2 August 2016
This had to be one of the most stimulating and challenging three days of ideas ever held in the food world. Students and teachers involved in Otago Polytechnic’s 2016 International Food Design Conference set out to create a unique conference filled with new directions, innovative concepts and cutting edge presentations.
Certainly the 150 participants left with a whole new take on the importance of seeing food as far more than mere fuel for the body. Food was presented as the platform for business, art, new design and many of us had our thinking challenged by a raft of exciting perceptions and views.
The keynote speakers led the way each day: Marije Vozelgang of the Netherlands runs a food design studio in Amsterdam and set the scene with a dazzling visual video display of edgy and provocative installations and feasts she’d created. Her words of wisdom: “If you break bread with each other, you can’t break each other’s necks.” (Emmanuel Khan) Direct from Nigeria, although raised and educated in the USA, Chef Michael Elégèbedé shared his vision for the new project he is creating in his return to his birth country. He is planning a modern restaurant where traditional Nigerian foods and ingredients, sourced from small farmers will be shaped into a new form of high-end cuisine. His words of wisdom; “In Nigeria they cook stew just to eat. It should mean more than that.” On the third day, one of celebrating New Zealand food culture, the affable Al Brown discussed our cuisine and what it actually is. He reacquainted us with the joy of baking and preserving that is the backbone of cooking in home kitchens and reminded all to embrace the imperfections of food, to understand flavour and texture, and to enjoy the casual carefree environment that is New Zealand. His words of wisdom we should all take pride in: “The flavour of our food in New Zealand has the volume turned up.”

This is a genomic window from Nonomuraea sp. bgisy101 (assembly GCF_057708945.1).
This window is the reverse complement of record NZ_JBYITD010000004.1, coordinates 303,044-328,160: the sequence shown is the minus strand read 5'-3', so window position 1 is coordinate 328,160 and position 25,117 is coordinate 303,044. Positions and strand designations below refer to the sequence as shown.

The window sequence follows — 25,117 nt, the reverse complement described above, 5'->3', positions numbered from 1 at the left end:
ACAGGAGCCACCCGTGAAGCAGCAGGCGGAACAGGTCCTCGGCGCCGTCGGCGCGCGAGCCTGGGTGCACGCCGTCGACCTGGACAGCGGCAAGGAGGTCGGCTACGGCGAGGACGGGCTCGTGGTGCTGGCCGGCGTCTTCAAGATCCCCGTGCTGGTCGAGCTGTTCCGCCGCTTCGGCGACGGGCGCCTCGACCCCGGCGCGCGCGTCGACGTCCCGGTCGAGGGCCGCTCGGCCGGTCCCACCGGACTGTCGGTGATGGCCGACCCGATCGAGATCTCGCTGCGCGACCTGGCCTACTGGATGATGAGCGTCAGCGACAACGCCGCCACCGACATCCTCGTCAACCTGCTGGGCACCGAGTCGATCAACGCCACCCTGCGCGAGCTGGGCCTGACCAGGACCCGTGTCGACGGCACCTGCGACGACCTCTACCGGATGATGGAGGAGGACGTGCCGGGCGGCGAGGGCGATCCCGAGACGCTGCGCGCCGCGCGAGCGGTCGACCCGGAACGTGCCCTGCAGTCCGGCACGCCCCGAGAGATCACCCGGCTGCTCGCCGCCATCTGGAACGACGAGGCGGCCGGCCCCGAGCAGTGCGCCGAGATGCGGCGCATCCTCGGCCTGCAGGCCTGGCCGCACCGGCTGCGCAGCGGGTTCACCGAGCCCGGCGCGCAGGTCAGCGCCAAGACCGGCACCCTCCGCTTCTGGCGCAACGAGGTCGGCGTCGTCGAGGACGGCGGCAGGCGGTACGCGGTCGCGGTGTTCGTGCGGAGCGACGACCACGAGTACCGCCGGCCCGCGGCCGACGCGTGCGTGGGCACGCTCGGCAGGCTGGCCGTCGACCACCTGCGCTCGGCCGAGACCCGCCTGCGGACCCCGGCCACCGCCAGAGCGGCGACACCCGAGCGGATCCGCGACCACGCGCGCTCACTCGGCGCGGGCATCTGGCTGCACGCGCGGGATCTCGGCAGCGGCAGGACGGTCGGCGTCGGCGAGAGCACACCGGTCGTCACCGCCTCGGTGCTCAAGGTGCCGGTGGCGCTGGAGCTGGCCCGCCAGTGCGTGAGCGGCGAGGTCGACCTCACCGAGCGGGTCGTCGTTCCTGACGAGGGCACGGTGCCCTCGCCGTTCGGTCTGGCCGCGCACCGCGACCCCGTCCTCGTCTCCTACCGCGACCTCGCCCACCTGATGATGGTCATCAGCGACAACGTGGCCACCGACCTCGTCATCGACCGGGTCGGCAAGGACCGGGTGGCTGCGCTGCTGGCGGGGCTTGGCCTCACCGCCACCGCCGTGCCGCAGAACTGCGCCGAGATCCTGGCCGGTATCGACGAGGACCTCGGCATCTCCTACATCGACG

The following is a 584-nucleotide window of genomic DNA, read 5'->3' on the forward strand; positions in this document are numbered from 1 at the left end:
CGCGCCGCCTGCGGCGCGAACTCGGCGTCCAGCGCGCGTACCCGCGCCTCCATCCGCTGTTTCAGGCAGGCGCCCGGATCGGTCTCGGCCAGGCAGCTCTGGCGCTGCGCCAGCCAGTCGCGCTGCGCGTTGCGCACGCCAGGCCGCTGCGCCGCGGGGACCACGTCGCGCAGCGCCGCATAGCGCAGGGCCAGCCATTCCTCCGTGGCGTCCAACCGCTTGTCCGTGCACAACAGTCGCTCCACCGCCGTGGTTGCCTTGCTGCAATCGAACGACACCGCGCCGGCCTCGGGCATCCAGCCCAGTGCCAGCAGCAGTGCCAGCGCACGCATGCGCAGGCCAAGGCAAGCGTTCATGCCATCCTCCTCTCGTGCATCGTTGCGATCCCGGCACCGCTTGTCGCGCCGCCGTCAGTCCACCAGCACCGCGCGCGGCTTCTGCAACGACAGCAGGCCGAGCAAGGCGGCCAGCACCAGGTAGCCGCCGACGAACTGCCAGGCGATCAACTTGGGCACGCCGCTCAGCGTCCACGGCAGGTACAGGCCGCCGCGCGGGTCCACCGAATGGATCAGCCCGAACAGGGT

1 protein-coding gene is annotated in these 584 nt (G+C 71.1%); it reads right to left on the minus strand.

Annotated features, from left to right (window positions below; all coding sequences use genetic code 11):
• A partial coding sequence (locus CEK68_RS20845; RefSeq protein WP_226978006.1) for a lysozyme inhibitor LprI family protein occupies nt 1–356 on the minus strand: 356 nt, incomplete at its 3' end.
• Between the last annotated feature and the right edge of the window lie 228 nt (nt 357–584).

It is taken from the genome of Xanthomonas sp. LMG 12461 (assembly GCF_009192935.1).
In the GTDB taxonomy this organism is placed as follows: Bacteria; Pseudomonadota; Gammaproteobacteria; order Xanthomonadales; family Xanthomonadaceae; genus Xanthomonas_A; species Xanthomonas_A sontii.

Along the way the presentations, workshops, shared meals and pop up dinners around the city were inspiring and breathtakingly delicious. Food waste and repurposing food was high on the agenda. Many of the presentations were held at Manaaki, the lecture theatre and cookery skills building. Truffles, ice cream, modern Māori food, southern seafood, coffee, raw food design, cocktails, bitter foods and even eccentric subjects such as matchstick design were discussed and debated. Some extraordinary pop-up dinners gave attendees the chance to relax and share food ideas.
The conference food was mind-blowingly great. Students had worked hard on concepts and the delivery of morning teas, lunches, afternoon teas and a spectacular Gala Dinner. The first day was all about repurposing food waste and some very real innovative recipes were delivered in the meals. The best: a fantastic spicy vegetable tajine. The second day had been themed and prepared by the Asian students, and morning tea’s delicate pastries and flavours were followed by delicious stuffed pork buns and exquisite fresh spring rolls for lunch.
But it was on the third day that I realised just how much of the real New Zealand food scene I had missed in my thirty years of a food writing career. Manaaki is at the heart of our unique way of eating and entertaining. I had never heard this term before, or if I had, no-one had explained it. Simply Manaaki means to show respect for, and this is inherently part of all Māori feasting. I was entranced by the Hangi workshop where we discussed Manaaki and then pulled wonderful titi (muttonbird) wrapped in thick fresh sea kelp from the steaming pit. And by the workshop presented by Hiakai, a modern Māori food project, and the final day’s brown bag lunch of pork and kumara sandwiches and little sweet doughnuts, inspired by a student’s memories of his marae lunches. A little card in the bag told the story, “As I play with my cousins I can hear my aunties laughing in the Wharekai as the smell of boil up fills the air. Taea Kai – Let’s Eat.” As I winged my way home north I felt determined about embracing the Manaaki in my life and spreading and sharing all those delicious words I had heard and learned.